This week the media drew attention to a dark page in the history of Australia and the United Kingdom. Many of you know about the convicts that were shipped from the UK to Australia, but what came to light in recent weeks was that this wasn't the last wave of forced migration; seven thousand English kids from deprived backgrounds were also sent to Australia after the Second World War. In total 150,000 British children are believed to have been sent to Commonwealth countries.
Australian premier Kevin Rudd apologized this week to the British children, most of them from deprived backgrounds, who were sent to Australia, often to be put in foster homes or forced to work on farms. UK Prime Minister Gordon Brown will do the same in the new year.
These children -often without even a passport or other documentation- were sent abroad with the promise of a better life,
but many were shipped off to face abuse and a regime of unpaid labour. More sadly still, many of them were removed from Britain without their parents' consent and some of them have grown up never even knowing their real parents were still alive.
It was a British social worker, Margaret Humphreys, who began lifting the lid on this sad chapter in Britain's history in 1987, but it has taken until 1999 for Britain to recognize the plight of these children and until now for politicians to offer a formal apology.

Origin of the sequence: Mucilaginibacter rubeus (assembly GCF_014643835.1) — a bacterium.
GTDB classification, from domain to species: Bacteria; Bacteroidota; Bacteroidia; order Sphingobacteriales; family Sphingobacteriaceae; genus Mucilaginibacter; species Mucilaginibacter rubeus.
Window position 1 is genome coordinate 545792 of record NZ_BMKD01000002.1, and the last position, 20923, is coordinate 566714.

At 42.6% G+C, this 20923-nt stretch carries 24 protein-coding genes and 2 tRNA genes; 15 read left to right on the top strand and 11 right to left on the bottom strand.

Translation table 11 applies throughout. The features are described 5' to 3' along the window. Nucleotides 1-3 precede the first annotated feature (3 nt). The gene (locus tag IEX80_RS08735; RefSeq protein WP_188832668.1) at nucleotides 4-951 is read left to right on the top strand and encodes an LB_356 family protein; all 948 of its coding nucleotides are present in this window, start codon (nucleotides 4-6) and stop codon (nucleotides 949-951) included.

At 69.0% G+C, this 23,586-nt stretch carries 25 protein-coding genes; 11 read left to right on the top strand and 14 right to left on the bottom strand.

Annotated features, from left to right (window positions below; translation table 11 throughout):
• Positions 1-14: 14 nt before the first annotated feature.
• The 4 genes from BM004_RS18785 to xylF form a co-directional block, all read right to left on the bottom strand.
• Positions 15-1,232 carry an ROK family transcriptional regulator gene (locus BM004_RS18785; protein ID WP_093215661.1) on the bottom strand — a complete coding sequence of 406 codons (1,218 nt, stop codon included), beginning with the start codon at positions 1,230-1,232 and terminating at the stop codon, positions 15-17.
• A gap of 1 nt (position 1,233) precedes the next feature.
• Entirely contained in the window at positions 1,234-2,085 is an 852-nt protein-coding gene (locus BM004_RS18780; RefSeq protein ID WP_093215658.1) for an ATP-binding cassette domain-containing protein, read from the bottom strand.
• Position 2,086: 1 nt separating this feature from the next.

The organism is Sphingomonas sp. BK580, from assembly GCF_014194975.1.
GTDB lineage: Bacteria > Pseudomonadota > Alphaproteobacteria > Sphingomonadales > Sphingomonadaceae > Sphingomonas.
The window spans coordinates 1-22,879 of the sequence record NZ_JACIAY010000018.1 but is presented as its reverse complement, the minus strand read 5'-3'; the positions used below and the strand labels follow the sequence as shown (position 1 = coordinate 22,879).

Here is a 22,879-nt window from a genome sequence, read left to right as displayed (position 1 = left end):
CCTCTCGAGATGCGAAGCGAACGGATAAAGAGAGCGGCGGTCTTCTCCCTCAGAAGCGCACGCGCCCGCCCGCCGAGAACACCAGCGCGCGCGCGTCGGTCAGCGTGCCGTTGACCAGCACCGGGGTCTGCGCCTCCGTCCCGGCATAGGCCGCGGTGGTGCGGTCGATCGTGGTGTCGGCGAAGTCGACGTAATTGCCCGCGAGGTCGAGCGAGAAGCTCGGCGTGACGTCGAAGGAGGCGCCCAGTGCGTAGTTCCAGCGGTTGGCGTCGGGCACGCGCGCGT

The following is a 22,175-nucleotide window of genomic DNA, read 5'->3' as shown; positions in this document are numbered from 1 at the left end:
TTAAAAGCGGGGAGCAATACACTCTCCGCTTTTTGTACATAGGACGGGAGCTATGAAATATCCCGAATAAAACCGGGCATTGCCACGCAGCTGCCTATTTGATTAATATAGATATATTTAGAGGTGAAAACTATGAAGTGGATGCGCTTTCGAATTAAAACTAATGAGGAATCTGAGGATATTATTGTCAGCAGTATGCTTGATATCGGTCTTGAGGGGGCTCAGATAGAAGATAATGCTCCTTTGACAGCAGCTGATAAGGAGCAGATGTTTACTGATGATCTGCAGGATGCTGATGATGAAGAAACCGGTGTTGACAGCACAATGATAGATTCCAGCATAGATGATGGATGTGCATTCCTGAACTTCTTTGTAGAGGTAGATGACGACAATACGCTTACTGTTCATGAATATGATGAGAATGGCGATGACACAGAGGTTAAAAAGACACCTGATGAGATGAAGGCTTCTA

Humphreys stumbled upon the story accidentally when a client of hers insisted that her younger brother had been sent to Australia as a child. She subsequently found out the boy wasn’t the only one to have been sent away and vowed to help the thousands of others.
Humphreys then set up an organization, the Child Migrants Trust, to help these children find their birth certificates, their parents and their past. This was a very interesting story from a genealogical point of view as the trust bought copies of every birth, marriage and death certificate in England dating back to 1890 to assist children. It now has more than 100 million documents on microfilm. They now provide services such as retrieving files and personal documents from government departments and the migrating agency archives; obtaining the birth certificates for former Child Migrants, some of whom have no other proof of identity; and conducting family research worldwide.
The Trust's track record in its work of tracing the families of former Child Migrants is impressive. Many hundreds of people have been reunited with their families as a result of the research conducted by the Trust.
We at MyHeritage hope that our databases can be of help too to those that are still looking for their family histories.
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